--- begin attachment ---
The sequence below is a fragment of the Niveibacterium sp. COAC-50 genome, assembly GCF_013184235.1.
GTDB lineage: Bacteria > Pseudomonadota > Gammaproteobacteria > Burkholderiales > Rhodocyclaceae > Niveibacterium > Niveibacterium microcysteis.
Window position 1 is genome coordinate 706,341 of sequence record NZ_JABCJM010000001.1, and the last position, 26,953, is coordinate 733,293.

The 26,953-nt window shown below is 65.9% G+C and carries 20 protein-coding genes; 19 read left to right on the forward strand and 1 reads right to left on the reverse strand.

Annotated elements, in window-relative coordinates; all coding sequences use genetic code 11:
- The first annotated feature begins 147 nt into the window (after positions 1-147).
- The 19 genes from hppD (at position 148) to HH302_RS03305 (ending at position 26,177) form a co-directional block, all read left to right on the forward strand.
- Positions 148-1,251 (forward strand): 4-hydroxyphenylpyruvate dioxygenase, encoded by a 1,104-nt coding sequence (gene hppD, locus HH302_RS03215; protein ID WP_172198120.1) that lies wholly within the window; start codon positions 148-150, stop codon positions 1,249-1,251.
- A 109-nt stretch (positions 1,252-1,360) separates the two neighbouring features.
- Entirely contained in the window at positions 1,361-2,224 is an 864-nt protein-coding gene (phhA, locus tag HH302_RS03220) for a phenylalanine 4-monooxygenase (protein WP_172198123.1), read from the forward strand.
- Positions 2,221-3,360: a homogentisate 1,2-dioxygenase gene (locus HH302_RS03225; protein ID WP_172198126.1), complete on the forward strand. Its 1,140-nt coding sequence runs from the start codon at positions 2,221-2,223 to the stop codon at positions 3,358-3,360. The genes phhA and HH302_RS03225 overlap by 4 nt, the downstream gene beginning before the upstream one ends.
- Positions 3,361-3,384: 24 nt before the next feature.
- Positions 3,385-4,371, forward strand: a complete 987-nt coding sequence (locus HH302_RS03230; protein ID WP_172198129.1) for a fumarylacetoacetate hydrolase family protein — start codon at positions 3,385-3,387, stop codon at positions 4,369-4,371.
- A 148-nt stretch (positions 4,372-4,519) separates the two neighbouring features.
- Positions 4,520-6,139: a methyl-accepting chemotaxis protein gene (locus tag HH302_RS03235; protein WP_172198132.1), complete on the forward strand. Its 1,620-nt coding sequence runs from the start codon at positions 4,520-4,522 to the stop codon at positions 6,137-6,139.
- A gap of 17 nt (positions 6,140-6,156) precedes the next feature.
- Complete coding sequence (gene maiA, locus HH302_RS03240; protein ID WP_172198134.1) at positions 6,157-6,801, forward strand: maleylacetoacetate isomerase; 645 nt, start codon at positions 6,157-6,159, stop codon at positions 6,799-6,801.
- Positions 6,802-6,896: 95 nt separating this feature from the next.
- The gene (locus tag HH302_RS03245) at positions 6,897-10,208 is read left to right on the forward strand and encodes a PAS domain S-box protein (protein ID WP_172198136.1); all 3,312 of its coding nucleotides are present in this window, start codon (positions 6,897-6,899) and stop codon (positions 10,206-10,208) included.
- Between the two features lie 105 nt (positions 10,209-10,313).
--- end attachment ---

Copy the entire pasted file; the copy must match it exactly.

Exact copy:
The sequence below is a fragment of the Niveibacterium sp. COAC-50 genome, assembly GCF_013184235.1.
GTDB lineage: Bacteria > Pseudomonadota > Gammaproteobacteria > Burkholderiales > Rhodocyclaceae > Niveibacterium > Niveibacterium microcysteis.
Window position 1 is genome coordinate 706,341 of sequence record NZ_JABCJM010000001.1, and the last position, 26,953, is coordinate 733,293.

The 26,953-nt window shown below is 65.9% G+C and carries 20 protein-coding genes; 19 read left to right on the forward strand and 1 reads right to left on the reverse strand.

Annotated elements, in window-relative coordinates; all coding sequences use genetic code 11:
- The first annotated feature begins 147 nt into the window (after positions 1-147).
- The 19 genes from hppD (at position 148) to HH302_RS03305 (ending at position 26,177) form a co-directional block, all read left to right on the forward strand.
- Positions 148-1,251 (forward strand): 4-hydroxyphenylpyruvate dioxygenase, encoded by a 1,104-nt coding sequence (gene hppD, locus HH302_RS03215; protein ID WP_172198120.1) that lies wholly within the window; start codon positions 148-150, stop codon positions 1,249-1,251.
- A 109-nt stretch (positions 1,252-1,360) separates the two neighbouring features.
- Entirely contained in the window at positions 1,361-2,224 is an 864-nt protein-coding gene (phhA, locus tag HH302_RS03220) for a phenylalanine 4-monooxygenase (protein WP_172198123.1), read from the forward strand.
- Positions 2,221-3,360: a homogentisate 1,2-dioxygenase gene (locus HH302_RS03225; protein ID WP_172198126.1), complete on the forward strand. Its 1,140-nt coding sequence runs from the start codon at positions 2,221-2,223 to the stop codon at positions 3,358-3,360. The genes phhA and HH302_RS03225 overlap by 4 nt, the downstream gene beginning before the upstream one ends.
- Positions 3,361-3,384: 24 nt before the next feature.
- Positions 3,385-4,371, forward strand: a complete 987-nt coding sequence (locus HH302_RS03230; protein ID WP_172198129.1) for a fumarylacetoacetate hydrolase family protein — start codon at positions 3,385-3,387, stop codon at positions 4,369-4,371.
- A 148-nt stretch (positions 4,372-4,519) separates the two neighbouring features.
- Positions 4,520-6,139: a methyl-accepting chemotaxis protein gene (locus tag HH302_RS03235; protein WP_172198132.1), complete on the forward strand. Its 1,620-nt coding sequence runs from the start codon at positions 4,520-4,522 to the stop codon at positions 6,137-6,139.
- A gap of 17 nt (positions 6,140-6,156) precedes the next feature.
- Complete coding sequence (gene maiA, locus HH302_RS03240; protein ID WP_172198134.1) at positions 6,157-6,801, forward strand: maleylacetoacetate isomerase; 645 nt, start codon at positions 6,157-6,159, stop codon at positions 6,799-6,801.
- Positions 6,802-6,896: 95 nt separating this feature from the next.
- The gene (locus tag HH302_RS03245) at positions 6,897-10,208 is read left to right on the forward strand and encodes a PAS domain S-box protein (protein ID WP_172198136.1); all 3,312 of its coding nucleotides are present in this window, start codon (positions 6,897-6,899) and stop codon (positions 10,206-10,208) included.
- Between the two features lie 105 nt (positions 10,209-10,313).